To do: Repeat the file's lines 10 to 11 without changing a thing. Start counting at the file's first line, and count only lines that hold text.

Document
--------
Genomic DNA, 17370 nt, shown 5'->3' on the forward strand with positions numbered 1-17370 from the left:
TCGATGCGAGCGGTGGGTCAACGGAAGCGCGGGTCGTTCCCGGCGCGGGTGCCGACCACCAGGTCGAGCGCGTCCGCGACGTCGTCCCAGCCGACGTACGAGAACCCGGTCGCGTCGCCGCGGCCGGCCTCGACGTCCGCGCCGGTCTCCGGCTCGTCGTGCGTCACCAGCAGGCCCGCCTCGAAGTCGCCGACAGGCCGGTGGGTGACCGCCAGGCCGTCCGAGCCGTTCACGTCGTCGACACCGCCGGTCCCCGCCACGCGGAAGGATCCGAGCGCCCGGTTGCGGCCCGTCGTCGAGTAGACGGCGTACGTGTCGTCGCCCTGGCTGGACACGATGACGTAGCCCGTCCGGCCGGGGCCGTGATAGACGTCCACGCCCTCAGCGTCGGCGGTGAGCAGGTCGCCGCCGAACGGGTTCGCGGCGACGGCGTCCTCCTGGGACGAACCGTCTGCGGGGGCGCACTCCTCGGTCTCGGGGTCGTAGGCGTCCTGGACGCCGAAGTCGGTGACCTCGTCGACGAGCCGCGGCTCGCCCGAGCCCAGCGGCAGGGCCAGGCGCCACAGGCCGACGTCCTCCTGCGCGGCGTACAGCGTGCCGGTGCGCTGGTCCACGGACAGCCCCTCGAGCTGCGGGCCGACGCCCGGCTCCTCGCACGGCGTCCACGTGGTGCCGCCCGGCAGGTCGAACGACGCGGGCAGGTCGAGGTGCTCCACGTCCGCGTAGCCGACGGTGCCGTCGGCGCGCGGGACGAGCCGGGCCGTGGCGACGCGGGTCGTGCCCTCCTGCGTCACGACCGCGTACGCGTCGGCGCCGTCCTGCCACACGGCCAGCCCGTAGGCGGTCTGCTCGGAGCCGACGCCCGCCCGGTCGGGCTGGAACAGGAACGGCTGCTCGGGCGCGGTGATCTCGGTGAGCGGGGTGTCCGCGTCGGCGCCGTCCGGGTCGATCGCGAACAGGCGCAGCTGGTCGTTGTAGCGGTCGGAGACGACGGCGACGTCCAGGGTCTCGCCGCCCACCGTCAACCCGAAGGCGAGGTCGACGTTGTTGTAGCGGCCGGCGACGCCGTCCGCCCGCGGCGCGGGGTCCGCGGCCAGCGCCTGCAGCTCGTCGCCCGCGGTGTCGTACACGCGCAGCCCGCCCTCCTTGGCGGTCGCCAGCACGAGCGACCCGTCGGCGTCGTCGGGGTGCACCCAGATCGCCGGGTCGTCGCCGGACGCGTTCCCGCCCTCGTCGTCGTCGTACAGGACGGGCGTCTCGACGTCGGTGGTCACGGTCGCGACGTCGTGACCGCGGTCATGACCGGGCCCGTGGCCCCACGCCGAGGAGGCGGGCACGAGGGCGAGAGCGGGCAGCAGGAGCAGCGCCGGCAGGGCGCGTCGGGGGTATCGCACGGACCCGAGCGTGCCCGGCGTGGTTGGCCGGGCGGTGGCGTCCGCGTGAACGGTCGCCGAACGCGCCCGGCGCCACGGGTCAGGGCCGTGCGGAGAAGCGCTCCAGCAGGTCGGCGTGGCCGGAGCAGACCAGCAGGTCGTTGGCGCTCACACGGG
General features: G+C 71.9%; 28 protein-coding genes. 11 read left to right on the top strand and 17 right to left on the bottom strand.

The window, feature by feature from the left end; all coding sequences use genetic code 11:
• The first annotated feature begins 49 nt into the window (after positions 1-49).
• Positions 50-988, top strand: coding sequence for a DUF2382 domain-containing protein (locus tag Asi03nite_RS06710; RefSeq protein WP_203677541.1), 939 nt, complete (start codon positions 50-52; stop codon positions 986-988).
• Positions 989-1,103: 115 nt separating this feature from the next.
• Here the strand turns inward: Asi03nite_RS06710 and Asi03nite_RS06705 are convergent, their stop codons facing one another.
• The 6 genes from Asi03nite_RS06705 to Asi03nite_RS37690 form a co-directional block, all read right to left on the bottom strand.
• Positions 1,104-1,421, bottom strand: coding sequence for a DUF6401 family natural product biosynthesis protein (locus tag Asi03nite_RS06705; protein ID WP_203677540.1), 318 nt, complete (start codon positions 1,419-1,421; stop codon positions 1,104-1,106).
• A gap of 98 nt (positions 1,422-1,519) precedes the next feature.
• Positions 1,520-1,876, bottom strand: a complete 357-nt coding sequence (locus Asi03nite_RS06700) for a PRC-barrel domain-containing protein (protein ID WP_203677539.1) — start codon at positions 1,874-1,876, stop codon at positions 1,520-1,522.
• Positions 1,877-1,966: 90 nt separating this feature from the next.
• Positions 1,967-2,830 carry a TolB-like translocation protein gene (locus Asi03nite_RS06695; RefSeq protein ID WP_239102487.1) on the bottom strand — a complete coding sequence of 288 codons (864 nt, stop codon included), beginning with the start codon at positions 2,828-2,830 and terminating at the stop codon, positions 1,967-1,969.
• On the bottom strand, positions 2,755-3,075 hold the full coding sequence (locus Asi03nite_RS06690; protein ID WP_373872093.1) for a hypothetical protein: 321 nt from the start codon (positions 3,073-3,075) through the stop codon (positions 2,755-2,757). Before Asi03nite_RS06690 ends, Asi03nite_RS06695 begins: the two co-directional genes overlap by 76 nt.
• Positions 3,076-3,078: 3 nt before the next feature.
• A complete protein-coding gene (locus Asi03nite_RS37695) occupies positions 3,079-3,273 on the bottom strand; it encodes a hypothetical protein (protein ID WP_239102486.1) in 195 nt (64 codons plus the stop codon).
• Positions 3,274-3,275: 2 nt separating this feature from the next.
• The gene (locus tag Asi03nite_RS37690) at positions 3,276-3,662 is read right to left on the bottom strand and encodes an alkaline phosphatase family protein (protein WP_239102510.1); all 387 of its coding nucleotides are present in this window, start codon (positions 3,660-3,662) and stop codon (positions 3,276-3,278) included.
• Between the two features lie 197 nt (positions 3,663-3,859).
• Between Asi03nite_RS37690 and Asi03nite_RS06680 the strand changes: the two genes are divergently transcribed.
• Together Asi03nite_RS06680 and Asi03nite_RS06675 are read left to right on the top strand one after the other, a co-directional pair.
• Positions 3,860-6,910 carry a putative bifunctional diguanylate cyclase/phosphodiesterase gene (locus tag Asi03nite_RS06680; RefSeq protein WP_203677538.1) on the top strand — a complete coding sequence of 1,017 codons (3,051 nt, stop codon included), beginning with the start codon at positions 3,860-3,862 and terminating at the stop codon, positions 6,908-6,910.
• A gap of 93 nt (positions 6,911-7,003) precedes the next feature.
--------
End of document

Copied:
• Positions 1,104-1,421, bottom strand: coding sequence for a DUF6401 family natural product biosynthesis protein (locus tag Asi03nite_RS06705; protein ID WP_203677540.1), 318 nt, complete (start codon positions 1,419-1,421; stop codon positions 1,104-1,106).
• A gap of 98 nt (positions 1,422-1,519) precedes the next feature.